Let us consider potential voting systems:
This is the system initially described. Simply put, the option with the most votes wins. Using this system would be a terrible idea since it would split the leave vote multiple ways, and you would very possibly end up with a decision that a minority of people voted for. It would trigger cries of betrayal from leavers immediately, and the result would likely not be respected. This will not happen.
This avoids vote splitting. Everybody would be able to rank the options. If there is no majority, the least liked option on first preferences would be eliminated, and those ballots' second preferences would be used. Repeat until a majority is found. This avoids vote splitting, and only requires one election. There are some issues with this voting method, including some bizarre tactical voting possibilities (see the wiki article on it here) but generally, it seems the fairest possible option for this. One of its main advantages is its simplicity. Other (potentially better) systems are more complex to compute, and so are more open to allegations of corruption as the general electorate may not be able to easily work out how the result was reached.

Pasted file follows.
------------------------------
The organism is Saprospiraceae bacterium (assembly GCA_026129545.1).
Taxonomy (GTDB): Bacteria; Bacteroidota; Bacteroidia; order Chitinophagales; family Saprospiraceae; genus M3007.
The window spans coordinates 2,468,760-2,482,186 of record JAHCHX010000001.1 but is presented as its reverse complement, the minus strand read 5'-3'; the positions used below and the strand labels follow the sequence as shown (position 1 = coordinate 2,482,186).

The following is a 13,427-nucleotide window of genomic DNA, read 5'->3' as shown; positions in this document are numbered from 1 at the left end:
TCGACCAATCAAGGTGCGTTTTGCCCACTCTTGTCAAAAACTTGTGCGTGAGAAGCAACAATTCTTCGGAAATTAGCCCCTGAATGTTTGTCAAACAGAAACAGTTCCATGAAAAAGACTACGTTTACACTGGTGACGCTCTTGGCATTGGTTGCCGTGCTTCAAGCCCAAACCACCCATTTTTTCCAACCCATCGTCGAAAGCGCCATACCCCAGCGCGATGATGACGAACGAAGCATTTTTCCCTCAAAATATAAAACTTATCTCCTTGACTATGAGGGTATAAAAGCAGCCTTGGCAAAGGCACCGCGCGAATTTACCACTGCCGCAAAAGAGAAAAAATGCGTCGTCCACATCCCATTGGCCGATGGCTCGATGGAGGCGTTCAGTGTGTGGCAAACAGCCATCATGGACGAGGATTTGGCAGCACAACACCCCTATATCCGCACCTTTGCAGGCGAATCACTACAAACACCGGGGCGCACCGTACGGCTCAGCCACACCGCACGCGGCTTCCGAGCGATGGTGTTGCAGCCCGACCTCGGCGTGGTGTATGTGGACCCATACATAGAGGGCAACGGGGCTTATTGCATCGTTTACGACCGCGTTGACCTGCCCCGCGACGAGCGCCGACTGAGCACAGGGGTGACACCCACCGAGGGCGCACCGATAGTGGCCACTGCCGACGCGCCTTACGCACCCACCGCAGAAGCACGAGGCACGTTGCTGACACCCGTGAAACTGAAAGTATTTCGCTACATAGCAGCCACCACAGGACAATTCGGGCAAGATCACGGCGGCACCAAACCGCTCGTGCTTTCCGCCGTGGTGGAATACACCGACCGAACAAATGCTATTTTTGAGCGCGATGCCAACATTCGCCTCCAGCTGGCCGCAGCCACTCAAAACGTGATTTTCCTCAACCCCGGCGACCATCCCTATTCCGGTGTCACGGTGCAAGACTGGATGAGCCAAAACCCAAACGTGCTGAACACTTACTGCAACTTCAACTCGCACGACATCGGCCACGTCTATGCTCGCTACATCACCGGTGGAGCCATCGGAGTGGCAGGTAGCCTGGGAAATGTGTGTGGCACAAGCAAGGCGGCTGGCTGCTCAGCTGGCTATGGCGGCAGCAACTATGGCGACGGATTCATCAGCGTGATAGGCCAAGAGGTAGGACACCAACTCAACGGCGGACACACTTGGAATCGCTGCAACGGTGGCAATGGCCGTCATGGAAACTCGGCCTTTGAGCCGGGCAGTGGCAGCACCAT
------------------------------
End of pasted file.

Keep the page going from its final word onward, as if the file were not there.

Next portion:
Two-Round Runoff Election
In this version there are two election days. On the first, all options are available. Then the top two are put head to head on the second. This is essentially a more expensive, less representative version of IRV. It is, however, even simpler, and it favours options which do very well on first preferences. Some people see that as more representative of people's true wishes, and it is more familiar to voters used to plurality systems. In a 3 option referendum, it would play out very similarly to IRV. The only legitimate difference would be the added expense of two separate election days.
While there are many other voting systems, most require more complex assessment to determine the victor. This would lead to questions of the legitimacy of the result, since people like to be able to immediately tell how their vote was counted. While systems such as Schulze or Borda Count may provide more representative results, perceived opacity in their computation is such that in my opinion, their use is highly unlikely in such a circumstance.